BRIC Program 2016 – And the adventure begins…
This post was written by undergraduate student, Josh Eby, who is currently abroad while participating in the BRIC Program
The first forty-eight hours wereÂ a whirlwind of activity for the BRIC 2016 cohort. From flying around the world, staying up for around thirty hours straight, eating at a traditional Russian restaurant, and getting ourÂ first taste of St. Petersburg, weâ€™ve been getting our moneyâ€™s worth in a short amount of time. However, the experience that has stuck out the most to me so far would have to be grabbing dinner with Nika, our CIEE contact.
A group of six BRICers were out getting unlocked cell phones and happened upon Tepemok, a Russian fast food chain. I got a blini with bacon, pickles, and mashed potatoes rolled inside of it. Not only was it delicious, inexpensive, and much-needed, it also gave me an insight into Russian food. Having only been in Russia for a day, I can already see that one of the backbones of the Russian diet is raw, usually pickled vegetables. Maybe this speaks to the agrarian heritage of the country, or simply the cultural taste, but it definitely provides a stark contrast to the traditional American diet. I can almost guarantee you would not find what equates to a crepe with mashed potatoes, pickles, and bacon inside of it in the United States. It is often said that one of the best peeks into a countryâ€™s culture is through its food. Even though Tepemok is fast food, I still think it offers a respectable surface-level glimpse into what Russian food is all about. Again, if we learned anything through our Encounters course and intense pre-departure programming, itâ€™s that food makes up part of the â€śtip of the icebergâ€ť of a countryâ€™s culture. Itâ€™s easy to see how this happens because food is one of the first ways people interact with any culture.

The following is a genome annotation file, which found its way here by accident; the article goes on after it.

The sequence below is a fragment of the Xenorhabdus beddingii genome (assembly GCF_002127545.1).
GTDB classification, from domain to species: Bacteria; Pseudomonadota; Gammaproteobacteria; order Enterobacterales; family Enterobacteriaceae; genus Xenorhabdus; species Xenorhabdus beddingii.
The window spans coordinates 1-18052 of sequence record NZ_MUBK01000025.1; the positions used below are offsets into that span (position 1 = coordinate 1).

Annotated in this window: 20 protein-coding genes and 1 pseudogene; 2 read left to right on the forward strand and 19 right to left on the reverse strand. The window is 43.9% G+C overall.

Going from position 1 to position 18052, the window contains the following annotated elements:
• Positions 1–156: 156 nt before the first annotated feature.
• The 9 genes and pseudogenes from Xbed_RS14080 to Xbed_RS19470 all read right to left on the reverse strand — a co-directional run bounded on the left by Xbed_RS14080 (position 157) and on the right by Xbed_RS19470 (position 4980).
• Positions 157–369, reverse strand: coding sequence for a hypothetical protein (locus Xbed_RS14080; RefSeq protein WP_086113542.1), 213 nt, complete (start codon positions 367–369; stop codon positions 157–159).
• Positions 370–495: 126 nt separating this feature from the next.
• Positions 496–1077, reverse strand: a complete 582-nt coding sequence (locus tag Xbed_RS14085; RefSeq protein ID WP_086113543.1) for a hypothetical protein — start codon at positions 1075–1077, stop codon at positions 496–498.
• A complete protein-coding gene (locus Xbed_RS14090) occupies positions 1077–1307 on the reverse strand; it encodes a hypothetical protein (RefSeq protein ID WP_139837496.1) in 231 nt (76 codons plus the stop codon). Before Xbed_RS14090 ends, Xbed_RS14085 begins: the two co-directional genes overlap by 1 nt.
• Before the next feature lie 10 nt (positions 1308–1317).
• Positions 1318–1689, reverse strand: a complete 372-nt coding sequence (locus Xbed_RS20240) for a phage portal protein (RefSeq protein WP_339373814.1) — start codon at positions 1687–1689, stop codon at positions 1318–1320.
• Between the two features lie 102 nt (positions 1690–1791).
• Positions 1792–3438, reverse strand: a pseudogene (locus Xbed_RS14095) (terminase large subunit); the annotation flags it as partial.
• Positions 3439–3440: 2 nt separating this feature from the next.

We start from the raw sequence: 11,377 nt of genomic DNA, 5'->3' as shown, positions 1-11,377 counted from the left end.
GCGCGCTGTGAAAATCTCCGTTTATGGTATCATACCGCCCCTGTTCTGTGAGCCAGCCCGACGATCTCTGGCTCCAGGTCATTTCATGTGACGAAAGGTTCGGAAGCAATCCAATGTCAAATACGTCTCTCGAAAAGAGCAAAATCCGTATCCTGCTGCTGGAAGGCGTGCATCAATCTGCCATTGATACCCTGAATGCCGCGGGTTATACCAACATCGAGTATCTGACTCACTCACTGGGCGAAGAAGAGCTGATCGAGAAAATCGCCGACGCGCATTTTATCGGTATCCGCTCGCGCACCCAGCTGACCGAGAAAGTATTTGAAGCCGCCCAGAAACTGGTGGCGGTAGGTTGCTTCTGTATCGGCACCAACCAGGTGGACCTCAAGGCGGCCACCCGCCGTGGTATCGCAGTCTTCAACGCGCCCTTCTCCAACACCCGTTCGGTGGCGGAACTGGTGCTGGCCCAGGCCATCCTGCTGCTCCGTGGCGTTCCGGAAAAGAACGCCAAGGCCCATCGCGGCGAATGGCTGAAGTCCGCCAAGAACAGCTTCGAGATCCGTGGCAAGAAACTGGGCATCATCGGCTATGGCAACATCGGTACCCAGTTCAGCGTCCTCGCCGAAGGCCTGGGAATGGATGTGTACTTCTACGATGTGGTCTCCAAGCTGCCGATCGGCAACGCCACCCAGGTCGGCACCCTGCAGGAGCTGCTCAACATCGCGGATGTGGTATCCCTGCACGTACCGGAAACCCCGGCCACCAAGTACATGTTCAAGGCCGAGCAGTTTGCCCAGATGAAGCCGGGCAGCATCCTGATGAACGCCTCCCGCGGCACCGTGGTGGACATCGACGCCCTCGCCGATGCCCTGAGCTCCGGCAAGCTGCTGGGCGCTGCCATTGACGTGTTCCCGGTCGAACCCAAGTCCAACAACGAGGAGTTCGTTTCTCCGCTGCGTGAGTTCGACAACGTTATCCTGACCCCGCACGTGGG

Looking ahead to the rest of our time in Russia and the rest of our trip, I hope the group will try all the different foods, but also try to dig deeper and get a better glimpse to see what these countries are all about beneath the surface level interactions.